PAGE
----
Monday, April 9, 2012

Teereet (Tirit) Armenian-style Egg Salad

So, you have some leftover Easter eggs and are wondering what to do with them? Here’s an idea… Teereet (Tirit) – Easter Egg Salad, Armenian style.
The Kalajian family's Teereet
When Lucine Kasbarian emailed me her family’s recipe for ‘Tirit” over the weekend, I had a startling realization. I wrote about my mother-in-law’s ‘teereet’ recipe 2 years ago, but neglected to include it in the recipe link on the website! Although our recipes are spelled a bit differently (I spelled ours ‘teereet’), the ingredients in both versions are pretty much the same. The Kalajian recipe is now officially added to the list, which you’ll be able to compare with Lucine’s family’s version below.
Thanks, Lucine!
Lucine noted the following:
"Armenians customarily served tirit following Lent on the Saturday before Easter, and on Easter Sunday after the egg competitions are done.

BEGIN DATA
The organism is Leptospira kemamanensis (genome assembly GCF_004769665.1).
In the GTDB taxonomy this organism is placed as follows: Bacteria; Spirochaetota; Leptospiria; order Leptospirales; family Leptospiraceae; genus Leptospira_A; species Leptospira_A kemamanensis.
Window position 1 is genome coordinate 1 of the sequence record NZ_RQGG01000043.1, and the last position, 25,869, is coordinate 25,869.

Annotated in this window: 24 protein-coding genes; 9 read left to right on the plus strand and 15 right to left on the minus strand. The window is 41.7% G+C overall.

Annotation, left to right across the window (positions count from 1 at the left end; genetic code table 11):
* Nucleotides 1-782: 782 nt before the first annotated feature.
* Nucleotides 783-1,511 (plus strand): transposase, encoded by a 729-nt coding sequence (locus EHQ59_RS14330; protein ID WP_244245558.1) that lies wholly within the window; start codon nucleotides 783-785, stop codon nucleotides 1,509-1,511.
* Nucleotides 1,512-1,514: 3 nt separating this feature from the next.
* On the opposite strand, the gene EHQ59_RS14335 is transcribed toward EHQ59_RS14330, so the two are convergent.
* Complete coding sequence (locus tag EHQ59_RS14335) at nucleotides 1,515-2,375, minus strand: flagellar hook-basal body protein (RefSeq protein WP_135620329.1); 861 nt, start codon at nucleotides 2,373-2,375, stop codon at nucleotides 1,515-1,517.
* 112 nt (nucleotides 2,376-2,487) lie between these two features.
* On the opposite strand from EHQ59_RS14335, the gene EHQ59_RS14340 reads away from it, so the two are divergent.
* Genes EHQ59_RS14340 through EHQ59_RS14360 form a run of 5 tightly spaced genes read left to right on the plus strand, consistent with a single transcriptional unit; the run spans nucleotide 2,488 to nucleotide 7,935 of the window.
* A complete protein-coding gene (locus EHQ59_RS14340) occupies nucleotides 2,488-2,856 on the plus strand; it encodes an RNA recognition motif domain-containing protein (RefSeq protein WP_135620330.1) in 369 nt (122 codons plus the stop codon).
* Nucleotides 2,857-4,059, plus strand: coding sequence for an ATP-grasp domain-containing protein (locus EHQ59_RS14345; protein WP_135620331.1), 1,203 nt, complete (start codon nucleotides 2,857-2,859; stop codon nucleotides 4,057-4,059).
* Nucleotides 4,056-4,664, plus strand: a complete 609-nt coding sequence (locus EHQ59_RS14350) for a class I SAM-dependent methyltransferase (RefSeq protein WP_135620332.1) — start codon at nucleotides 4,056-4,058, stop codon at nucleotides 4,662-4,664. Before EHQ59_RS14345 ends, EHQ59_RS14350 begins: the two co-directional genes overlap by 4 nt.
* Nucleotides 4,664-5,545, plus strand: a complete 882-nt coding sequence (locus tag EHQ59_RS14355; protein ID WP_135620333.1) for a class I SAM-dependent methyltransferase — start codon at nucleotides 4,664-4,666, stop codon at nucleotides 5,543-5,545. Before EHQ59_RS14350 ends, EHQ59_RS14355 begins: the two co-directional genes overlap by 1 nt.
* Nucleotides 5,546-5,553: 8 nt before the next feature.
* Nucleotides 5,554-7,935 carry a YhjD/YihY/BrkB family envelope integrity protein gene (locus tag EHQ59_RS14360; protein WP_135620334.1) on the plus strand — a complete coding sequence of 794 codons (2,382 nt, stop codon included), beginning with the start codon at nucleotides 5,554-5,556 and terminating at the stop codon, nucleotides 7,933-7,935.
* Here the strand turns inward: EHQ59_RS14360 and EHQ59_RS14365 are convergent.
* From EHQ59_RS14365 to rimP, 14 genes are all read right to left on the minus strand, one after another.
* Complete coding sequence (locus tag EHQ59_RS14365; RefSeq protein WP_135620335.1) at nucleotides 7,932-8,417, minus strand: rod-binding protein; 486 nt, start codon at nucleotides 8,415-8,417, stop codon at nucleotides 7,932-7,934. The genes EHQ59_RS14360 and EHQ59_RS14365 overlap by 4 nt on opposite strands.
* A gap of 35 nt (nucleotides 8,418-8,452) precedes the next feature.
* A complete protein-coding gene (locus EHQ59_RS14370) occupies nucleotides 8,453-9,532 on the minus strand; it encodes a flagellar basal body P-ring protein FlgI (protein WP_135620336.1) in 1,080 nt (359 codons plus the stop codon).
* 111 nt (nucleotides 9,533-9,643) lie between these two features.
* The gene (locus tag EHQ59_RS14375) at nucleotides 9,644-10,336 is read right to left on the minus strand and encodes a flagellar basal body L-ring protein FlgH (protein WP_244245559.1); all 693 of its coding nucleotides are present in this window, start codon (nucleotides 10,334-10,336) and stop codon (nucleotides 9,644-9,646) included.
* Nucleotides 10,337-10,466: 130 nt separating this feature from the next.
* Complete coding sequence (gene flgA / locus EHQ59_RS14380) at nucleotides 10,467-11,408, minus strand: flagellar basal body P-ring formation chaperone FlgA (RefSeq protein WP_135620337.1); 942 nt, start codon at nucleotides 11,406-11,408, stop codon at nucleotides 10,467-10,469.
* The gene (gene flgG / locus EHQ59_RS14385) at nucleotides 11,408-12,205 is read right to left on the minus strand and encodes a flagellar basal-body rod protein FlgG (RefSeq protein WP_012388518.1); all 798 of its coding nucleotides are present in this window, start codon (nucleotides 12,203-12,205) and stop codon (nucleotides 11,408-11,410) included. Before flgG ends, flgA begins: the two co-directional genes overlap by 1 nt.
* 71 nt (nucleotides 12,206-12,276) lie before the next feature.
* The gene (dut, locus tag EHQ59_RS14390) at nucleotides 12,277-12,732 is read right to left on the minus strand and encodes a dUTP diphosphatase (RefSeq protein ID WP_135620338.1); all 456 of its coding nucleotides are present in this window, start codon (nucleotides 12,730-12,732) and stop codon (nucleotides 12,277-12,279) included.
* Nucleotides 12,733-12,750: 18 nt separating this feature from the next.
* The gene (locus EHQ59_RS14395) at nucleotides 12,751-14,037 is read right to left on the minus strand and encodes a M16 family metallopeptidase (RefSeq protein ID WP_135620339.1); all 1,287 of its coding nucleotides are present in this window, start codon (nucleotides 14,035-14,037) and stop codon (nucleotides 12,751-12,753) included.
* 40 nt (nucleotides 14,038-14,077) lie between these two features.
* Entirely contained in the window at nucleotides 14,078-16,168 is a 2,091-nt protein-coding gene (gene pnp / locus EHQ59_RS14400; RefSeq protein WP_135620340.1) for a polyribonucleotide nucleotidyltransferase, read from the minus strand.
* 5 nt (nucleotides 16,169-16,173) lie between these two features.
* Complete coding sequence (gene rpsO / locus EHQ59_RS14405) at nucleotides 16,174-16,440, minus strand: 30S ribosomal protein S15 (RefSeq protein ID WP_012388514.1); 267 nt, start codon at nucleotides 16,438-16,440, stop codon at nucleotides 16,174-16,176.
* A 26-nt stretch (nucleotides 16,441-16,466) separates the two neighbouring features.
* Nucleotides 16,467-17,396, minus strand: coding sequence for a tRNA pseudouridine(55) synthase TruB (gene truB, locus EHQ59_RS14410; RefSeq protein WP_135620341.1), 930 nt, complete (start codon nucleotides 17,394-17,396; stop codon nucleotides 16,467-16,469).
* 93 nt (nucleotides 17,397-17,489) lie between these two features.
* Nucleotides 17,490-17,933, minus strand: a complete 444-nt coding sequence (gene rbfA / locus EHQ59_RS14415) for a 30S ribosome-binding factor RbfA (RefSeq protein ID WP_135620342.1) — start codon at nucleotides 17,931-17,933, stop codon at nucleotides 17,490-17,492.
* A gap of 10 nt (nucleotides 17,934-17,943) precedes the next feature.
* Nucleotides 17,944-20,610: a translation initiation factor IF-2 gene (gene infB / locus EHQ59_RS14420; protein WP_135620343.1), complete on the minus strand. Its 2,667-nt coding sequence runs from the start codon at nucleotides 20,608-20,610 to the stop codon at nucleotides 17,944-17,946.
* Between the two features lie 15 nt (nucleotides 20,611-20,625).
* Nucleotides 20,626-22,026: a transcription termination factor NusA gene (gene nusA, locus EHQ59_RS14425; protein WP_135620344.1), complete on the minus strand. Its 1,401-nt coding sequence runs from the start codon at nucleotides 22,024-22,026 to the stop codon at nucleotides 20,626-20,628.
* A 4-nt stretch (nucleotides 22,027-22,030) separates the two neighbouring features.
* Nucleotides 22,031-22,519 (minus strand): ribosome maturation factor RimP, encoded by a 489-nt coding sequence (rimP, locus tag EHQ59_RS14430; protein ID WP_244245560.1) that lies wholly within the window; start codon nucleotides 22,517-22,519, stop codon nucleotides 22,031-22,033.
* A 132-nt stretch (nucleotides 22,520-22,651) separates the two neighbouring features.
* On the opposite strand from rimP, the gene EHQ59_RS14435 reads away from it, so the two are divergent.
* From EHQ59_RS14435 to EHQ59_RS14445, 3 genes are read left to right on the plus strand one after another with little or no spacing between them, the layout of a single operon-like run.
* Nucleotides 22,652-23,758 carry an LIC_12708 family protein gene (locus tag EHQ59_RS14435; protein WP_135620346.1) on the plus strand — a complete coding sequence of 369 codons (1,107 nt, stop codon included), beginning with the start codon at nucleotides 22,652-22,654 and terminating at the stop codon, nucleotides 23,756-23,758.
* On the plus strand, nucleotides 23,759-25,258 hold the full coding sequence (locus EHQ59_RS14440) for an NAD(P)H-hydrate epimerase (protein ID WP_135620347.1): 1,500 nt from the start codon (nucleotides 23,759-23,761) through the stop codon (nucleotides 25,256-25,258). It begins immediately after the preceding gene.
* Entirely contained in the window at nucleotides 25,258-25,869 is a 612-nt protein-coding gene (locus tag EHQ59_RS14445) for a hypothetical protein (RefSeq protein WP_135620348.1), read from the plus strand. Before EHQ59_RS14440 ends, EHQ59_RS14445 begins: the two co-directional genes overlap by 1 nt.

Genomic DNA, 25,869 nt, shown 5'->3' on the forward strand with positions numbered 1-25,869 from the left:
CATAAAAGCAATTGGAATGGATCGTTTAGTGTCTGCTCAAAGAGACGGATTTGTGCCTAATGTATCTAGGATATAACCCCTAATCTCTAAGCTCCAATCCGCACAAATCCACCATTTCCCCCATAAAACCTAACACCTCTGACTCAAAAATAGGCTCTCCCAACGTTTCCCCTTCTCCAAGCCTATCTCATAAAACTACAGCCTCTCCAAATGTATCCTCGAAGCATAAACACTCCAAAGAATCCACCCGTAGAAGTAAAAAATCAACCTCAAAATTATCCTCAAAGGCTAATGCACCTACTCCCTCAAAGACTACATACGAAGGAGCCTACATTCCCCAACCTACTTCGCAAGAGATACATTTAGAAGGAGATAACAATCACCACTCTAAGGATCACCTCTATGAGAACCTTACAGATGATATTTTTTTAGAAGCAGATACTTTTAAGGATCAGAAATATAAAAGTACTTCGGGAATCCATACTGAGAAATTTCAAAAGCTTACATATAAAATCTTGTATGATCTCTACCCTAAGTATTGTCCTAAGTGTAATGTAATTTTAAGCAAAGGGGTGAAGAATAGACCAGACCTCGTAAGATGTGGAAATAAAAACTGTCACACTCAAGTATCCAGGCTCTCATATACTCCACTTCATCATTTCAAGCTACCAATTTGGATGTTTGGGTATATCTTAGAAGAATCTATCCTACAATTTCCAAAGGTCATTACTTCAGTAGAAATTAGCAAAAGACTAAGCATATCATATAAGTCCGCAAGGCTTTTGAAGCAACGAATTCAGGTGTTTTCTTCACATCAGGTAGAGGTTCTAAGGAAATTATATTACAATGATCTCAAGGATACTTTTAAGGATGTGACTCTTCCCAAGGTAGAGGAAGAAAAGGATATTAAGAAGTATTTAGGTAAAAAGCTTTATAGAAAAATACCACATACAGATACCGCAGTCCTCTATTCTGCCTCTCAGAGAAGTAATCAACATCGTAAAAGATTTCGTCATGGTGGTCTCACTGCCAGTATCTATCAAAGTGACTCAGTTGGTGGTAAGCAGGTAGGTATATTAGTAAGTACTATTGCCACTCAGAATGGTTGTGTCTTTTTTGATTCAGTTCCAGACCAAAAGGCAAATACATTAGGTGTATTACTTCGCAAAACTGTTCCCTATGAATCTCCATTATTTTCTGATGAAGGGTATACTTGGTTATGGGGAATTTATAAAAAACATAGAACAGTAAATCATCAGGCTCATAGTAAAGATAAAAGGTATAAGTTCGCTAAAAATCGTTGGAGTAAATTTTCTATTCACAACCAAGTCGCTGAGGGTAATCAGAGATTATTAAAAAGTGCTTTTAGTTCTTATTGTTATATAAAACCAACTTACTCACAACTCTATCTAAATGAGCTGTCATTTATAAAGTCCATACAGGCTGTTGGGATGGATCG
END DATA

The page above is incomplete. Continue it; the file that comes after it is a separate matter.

... the egg is a pagan symbol of rebirth, widely used in spring festivals before its adoption by early Christians as a symbol of the resurrection of Jesus.

Friend Arevig Caprielian, born in Armenia, tells that the "red" coloring of the eggs symbolizes the blood of Christ. In Armenia on Easter, after the egg competitions, families plant the cracked egg shells into the earth."

Tirit (Egg salad)           From Lucine Kasbarian
Serves 6

 Ingredients:
 6 hard-boiled eggs, chopped
 1 medium-sized onion, finely chopped
 1/4 bunch parsley, finely chopped
  Chopped scallions optional
 Salt and black pepper, to taste

Directions:
Mix all of the ingredients together. Serve immediately.

4 comments:

  1. I always knew tirit as a potato salad with parsley and onion seasoned with Aleppo pepper, salt and I suspect allspice, perhaps I am wrong.

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  2. Forgot to mention olive oil and lemon as well

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  3. Dikgrangertsi to the boneApril 10, 2012 at 10:48 AM

    Tirit is pre-Easter tradition at my house. This along with tanabour (mazdoon-barley soup) which is dubbed "Jesus Soup" when eaten on Saturday night! Is tirit a Dikrangertsi thing or do others do this?

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  4. My family, which is from Aintep, makes it following the posted recipe, with a couple of minor variations: Instead of onion, we use spring garlic (so it's just spring garlic and scallion). You can add a little Aleppo pepper for color if you like.

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